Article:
Outside of the Tech Space, the Order asks the FTC to Ban or Limit Noncompete Agreements and Unnecessary Occupational Licensing Restrictions, and to Limit Employers’ Ability to share Wage and Benefits Data. The White House also wants the Commission to Limit Manufacturers’ ability to Restrict Consumers from using Independent Repair Shops or Do-it-Yourself (DIY) Solutions for Fixing Products ranging from Cellphones to Tractors.

On Agriculture, the Executive Order elevates concerns from Smaller Farmers and Distributors who have said they feel Beholden to Dominant Agribusiness concerns. Biden directed the Agriculture Department (DOA) to consider New Rules that would make it Easier for Farmers to Win certain types of Claims under a Federal Law designed to Preserve Fair Competition and Trade Practices in the Industry.

The Order also calls for NewIinitiatives on Meat Labeling and Protecting Chicken Farmers from Alleged Exploitation.

For the Transportation Industry, the President is calling on the Transportation Department (DOT) to Issue New Rules that Require Airlines to better Disclose certain Fees and to Provide Refunds when Baggage is Delayed or certain Services aren’t provided. The White House’s Requests for the Department, however, are less Ambitious than in other areas of the Executive Order and come as the Department has faced Criticism for Not doing more to Battle airline Consolidation.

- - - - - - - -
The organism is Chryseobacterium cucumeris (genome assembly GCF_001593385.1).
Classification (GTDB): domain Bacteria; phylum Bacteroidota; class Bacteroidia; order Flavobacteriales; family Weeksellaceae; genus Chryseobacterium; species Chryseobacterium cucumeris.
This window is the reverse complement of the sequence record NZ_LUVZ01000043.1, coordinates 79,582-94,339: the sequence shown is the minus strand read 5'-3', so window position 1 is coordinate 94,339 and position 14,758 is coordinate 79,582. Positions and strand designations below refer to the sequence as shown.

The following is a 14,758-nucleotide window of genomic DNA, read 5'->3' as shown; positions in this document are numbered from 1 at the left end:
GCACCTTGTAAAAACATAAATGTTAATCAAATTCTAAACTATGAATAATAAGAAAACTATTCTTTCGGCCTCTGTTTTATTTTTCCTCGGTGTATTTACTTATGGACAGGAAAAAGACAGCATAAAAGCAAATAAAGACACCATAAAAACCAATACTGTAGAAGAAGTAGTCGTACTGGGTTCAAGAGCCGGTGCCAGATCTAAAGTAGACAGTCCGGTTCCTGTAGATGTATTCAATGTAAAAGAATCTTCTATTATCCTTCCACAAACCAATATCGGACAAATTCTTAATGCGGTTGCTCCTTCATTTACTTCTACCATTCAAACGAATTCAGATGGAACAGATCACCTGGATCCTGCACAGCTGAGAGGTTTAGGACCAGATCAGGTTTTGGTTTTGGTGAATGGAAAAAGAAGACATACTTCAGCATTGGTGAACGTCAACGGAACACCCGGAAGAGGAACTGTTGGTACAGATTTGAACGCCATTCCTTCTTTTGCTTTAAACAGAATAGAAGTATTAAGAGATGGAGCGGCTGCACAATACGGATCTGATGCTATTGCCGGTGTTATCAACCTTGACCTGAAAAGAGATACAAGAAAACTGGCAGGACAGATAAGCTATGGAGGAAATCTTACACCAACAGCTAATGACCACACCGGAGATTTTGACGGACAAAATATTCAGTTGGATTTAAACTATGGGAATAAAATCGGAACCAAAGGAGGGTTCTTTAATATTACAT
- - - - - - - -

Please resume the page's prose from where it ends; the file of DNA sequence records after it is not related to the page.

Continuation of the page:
The President is encouraging the Federal Maritime Commission (FMC) that Regulates Shipping and the Surface Transportation Board (STB) that Regulates Railroads to Combat what the Biden Administration sees as a Pattern of Consolidation and Aggressive Pricing that has made it Expensive for American Companies to Transport Goods to Market.

The Association of American Railroads (AAR) has Denounced Biden’s Initiative, with Chief Executive, Ian Jefferies, saying a Proposal that would Allow Shippers served by a Single Railroad to Request Bids from Competing Railroads would Undermine the “market-driven principle that keeps the industry viable.”

In the Healthcare Sector, the Order encourages the FTC to Ban “pay for delay” Deals between Competing Drug Manufacturers that can Slow the Release of Generic Drugs. It calls on the Department of Health and Human Services (HHS) to Combat High Prescription Drug Prices and support Lower-Cost Generic Drugs. It also Directs HHS to consider Issuing Rules that would allow the Sale of Hearing Aids over the Counter. This one I Disagree with.

The Order also Targets Internet-Service Providers (ISP). It encourages the Federal Communications Commission (FCC) to Regulate Pricing Disclosures, Contract Termination Fees, and Deals between Providers and Landlords, which the White House says Limit Broadband Options for Tenants.

In Banking, the Consumer Financial Protection Bureau (CFPB) is encouraged to Issue New Rules allowing Customers to Download their Banking Data from One Bank and take it to Another.

NYC Wins When Everyone Can Vote! Michael H. Drucker